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« Reply #5 on: March 19, 2012, 12:51:03 PM »

Fantastic - thanks so much for your input.

73 - Peter N0GRM
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KB4QAA
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« Reply #6 on: March 19, 2012, 01:18:15 PM »

www.radiomuseum.org

has a nice quick reference for many tubes.  It is German but very good in English.  For detailed information it is best to refer to guides like the RCA Receiving Tube or Transmitting Tube manuals.

www.amfone.net
has a large technical library and links to other sites.
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K1ZJH
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« Reply #7 on: March 19, 2012, 01:53:17 PM »

I can't add a thing except to agree with the others regarding the tube types and rig configuration.
That was very commonly seen on QSL cards in those days. You can bet it was a homebrewed
radio that the guy took a lot of pride in building and operating.

Pete
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W4XK
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« Reply #8 on: April 09, 2012, 07:35:11 PM »

Peter,

Look again at that 5s 25 receiver. Could it possibly say Sx 25? A 1940 vintage
Hallicrafters receiver.

Bill W4XK
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W9GB
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« Reply #9 on: April 09, 2012, 07:47:25 PM »

At first, I thought the 5s 25 receiver may have meant: 5 stage "25" receiver.

Then, I pulled down the literature for 1940 and
there was a 1.5 to 3.0 MHz receiver:   R-25/ARC-5

The Hallicrafters SX-25 was the Super Defiant (1940-1945)
« Last Edit: April 09, 2012, 07:52:08 PM by W9GB » Logged
KE3WD
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« Reply #10 on: April 10, 2012, 12:25:44 PM »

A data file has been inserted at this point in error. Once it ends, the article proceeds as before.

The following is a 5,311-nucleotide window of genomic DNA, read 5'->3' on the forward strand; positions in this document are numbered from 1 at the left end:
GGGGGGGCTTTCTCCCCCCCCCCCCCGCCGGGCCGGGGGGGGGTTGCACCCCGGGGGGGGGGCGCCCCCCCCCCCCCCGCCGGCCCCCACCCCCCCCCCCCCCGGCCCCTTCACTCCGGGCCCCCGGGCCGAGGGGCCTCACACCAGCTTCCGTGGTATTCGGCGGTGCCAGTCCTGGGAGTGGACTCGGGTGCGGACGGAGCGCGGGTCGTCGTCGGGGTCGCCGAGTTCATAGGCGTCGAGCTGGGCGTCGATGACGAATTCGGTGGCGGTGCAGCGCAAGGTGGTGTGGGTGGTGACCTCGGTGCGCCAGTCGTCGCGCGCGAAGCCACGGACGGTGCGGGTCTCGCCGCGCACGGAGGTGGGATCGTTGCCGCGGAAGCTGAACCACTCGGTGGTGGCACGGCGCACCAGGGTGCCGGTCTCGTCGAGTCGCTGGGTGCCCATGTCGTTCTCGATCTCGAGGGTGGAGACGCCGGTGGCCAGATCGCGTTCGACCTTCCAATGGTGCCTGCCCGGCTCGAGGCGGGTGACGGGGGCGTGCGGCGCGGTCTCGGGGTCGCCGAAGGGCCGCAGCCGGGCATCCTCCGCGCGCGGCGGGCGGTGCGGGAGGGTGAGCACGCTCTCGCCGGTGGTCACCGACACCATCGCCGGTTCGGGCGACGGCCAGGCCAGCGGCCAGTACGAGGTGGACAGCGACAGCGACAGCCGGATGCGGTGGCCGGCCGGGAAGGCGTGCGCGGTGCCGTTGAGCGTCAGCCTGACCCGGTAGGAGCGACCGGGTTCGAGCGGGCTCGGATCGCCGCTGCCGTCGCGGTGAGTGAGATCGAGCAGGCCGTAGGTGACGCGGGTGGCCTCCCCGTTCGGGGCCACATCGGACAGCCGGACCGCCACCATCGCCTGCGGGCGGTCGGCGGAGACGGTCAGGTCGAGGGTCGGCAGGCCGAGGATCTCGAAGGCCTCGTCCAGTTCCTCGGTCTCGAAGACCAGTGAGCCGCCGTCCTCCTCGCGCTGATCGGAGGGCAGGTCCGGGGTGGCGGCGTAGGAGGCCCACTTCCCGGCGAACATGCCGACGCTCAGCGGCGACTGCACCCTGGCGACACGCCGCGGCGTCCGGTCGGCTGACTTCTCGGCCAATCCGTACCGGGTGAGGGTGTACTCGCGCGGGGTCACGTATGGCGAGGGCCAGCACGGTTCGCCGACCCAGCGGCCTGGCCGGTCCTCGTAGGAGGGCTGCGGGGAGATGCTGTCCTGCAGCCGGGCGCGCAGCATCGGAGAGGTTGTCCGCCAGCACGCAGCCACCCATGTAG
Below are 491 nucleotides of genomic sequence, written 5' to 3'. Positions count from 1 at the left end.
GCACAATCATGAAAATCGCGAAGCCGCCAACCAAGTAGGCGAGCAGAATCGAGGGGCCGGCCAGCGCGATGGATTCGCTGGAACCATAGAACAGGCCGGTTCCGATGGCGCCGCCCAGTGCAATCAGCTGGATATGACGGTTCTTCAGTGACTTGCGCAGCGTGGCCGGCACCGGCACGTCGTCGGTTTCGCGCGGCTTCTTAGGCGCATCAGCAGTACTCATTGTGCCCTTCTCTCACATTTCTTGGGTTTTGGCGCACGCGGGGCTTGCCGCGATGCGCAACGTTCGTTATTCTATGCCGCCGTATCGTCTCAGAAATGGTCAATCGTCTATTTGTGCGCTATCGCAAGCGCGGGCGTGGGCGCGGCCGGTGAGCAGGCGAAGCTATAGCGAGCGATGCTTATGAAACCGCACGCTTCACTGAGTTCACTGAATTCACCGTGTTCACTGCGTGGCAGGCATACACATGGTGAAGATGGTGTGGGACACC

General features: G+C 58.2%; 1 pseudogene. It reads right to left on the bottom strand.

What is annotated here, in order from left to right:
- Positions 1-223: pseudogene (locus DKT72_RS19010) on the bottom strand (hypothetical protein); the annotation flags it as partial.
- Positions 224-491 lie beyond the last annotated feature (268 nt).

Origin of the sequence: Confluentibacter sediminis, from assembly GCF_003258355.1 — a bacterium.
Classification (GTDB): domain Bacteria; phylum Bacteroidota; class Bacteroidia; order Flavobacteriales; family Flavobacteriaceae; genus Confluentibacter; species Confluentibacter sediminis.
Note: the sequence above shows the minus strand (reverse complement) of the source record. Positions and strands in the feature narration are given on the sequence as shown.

Quote
During World War II, as it had done during the first World War, the United States Congress suspended all amateur radio operations.  With most of the American amateur radio operators in the armed forces at this time, the US government created the War emergency radio service which would remain active through 1945. 

The War Emergency Radio Service (WERS) was a precursor to the civil defense and Radio Amateur Civil Emergency Service systems in the United States.

At the start of the Second World War the United States Congress had suspended all amateur radio activity throughout the country.[1] WERS was established by the Federal Communications Commission in June 1942 at the insistence of the American Radio Relay League.[2] WERS would remain in operation in through the end of the Second World War in 1945.[3]

WERS was to provide communications in connection with air raid protection, and communications during times of natural disaster.[2] WERS licenses were given to communities and not individuals. One of the requirements for individuals to participate in the WERS was to hold an Amateur radio license.

Frequency Bands

2½ Meters - 112-116 MHz
1¼ Meters - 219-225 MHz

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KG6YV
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« Reply #11 on: April 11, 2012, 03:45:52 PM »

His transmitter used an 807 driving a pair of 809's in Push-Pull.
I believe that if an 809 puts out 75W then a pair in push-pull would do 150 watts.

Greg
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WA9FZB
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« Reply #12 on: April 14, 2012, 11:42:59 AM »

The two 809's would be good for up to about 150 watts INPUT.  Don't forget, that's how we used to rate transmitters in pre-solid state days.  The two tubes would likely have an output of somewhere near 100 watts.